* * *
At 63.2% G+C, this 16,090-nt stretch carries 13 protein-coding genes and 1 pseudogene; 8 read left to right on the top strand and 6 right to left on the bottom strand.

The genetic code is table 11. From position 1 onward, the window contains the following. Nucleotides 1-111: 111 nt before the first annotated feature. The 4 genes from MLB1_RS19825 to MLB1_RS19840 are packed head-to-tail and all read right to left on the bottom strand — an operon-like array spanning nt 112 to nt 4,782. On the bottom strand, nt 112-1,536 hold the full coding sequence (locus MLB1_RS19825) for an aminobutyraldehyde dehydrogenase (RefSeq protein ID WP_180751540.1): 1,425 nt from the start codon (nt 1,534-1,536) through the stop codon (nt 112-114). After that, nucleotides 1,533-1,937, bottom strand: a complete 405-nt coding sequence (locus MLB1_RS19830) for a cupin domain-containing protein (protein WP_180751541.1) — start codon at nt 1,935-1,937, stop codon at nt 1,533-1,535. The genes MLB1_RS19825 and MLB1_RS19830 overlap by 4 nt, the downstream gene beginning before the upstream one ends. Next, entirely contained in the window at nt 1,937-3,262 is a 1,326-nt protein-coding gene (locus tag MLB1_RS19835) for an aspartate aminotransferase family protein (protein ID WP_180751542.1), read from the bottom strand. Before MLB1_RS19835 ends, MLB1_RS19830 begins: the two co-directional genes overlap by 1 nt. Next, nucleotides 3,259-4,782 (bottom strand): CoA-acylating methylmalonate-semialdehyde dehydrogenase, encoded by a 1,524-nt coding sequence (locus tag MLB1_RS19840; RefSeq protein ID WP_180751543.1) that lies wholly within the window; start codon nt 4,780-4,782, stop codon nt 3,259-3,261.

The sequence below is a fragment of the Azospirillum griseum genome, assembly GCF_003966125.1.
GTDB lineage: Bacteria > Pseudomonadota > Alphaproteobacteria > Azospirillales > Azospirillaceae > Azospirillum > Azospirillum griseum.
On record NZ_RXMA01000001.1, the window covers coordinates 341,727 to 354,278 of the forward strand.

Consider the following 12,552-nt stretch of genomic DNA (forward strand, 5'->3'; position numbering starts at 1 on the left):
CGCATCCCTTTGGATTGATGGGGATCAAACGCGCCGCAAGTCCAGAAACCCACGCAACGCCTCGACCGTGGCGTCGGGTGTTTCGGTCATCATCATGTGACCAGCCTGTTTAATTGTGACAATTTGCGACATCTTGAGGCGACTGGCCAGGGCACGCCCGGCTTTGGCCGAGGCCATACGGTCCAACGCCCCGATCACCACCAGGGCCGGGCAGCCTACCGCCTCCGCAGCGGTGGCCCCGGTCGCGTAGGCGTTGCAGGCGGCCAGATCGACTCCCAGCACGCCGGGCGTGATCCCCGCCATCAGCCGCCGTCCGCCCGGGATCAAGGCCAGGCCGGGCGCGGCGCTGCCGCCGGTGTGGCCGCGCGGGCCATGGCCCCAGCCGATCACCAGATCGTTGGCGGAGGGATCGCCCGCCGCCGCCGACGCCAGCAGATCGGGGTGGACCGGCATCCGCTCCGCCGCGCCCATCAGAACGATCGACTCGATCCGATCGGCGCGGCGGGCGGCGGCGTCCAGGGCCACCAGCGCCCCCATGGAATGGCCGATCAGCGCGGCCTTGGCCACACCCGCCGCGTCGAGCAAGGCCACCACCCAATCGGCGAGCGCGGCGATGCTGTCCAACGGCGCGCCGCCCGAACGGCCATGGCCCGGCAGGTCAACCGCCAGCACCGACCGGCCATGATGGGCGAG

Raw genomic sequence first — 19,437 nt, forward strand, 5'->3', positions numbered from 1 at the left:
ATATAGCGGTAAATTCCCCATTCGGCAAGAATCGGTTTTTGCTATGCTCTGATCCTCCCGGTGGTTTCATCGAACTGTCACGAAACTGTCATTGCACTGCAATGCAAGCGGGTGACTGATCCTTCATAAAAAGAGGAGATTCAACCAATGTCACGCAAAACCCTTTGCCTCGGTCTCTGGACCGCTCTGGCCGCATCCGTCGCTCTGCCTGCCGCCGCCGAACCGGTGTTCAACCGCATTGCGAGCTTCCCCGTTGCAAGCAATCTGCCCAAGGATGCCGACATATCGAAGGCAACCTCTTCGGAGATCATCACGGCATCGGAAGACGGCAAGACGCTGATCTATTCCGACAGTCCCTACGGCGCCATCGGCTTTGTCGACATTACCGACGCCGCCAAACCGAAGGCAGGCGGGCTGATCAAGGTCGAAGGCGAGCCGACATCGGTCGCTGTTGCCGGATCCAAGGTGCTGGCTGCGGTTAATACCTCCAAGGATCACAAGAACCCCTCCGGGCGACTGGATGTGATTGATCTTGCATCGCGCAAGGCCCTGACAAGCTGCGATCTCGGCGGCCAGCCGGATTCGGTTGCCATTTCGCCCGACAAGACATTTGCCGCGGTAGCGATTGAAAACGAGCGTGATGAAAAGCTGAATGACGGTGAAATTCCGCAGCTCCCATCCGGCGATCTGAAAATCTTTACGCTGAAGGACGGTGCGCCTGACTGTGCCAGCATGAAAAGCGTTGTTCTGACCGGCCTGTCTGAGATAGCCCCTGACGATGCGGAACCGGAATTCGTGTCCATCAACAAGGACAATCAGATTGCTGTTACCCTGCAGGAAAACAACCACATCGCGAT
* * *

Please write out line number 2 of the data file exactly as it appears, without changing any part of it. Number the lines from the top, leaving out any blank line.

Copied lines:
The genetic code is table 11. From position 1 onward, the window contains the following. Nucleotides 1-111: 111 nt before the first annotated feature. The 4 genes from MLB1_RS19825 to MLB1_RS19840 are packed head-to-tail and all read right to left on the bottom strand — an operon-like array spanning nt 112 to nt 4,782. On the bottom strand, nt 112-1,536 hold the full coding sequence (locus MLB1_RS19825) for an aminobutyraldehyde dehydrogenase (RefSeq protein ID WP_180751540.1): 1,425 nt from the start codon (nt 1,534-1,536) through the stop codon (nt 112-114). After that, nucleotides 1,533-1,937, bottom strand: a complete 405-nt coding sequence (locus MLB1_RS19830) for a cupin domain-containing protein (protein WP_180751541.1) — start codon at nt 1,935-1,937, stop codon at nt 1,533-1,535. The genes MLB1_RS19825 and MLB1_RS19830 overlap by 4 nt, the downstream gene beginning before the upstream one ends. Next, entirely contained in the window at nt 1,937-3,262 is a 1,326-nt protein-coding gene (locus tag MLB1_RS19835) for an aspartate aminotransferase family protein (protein ID WP_180751542.1), read from the bottom strand. Before MLB1_RS19835 ends, MLB1_RS19830 begins: the two co-directional genes overlap by 1 nt. Next, nucleotides 3,259-4,782 (bottom strand): CoA-acylating methylmalonate-semialdehyde dehydrogenase, encoded by a 1,524-nt coding sequence (locus tag MLB1_RS19840; RefSeq protein ID WP_180751543.1) that lies wholly within the window; start codon nt 4,780-4,782, stop codon nt 3,259-3,261.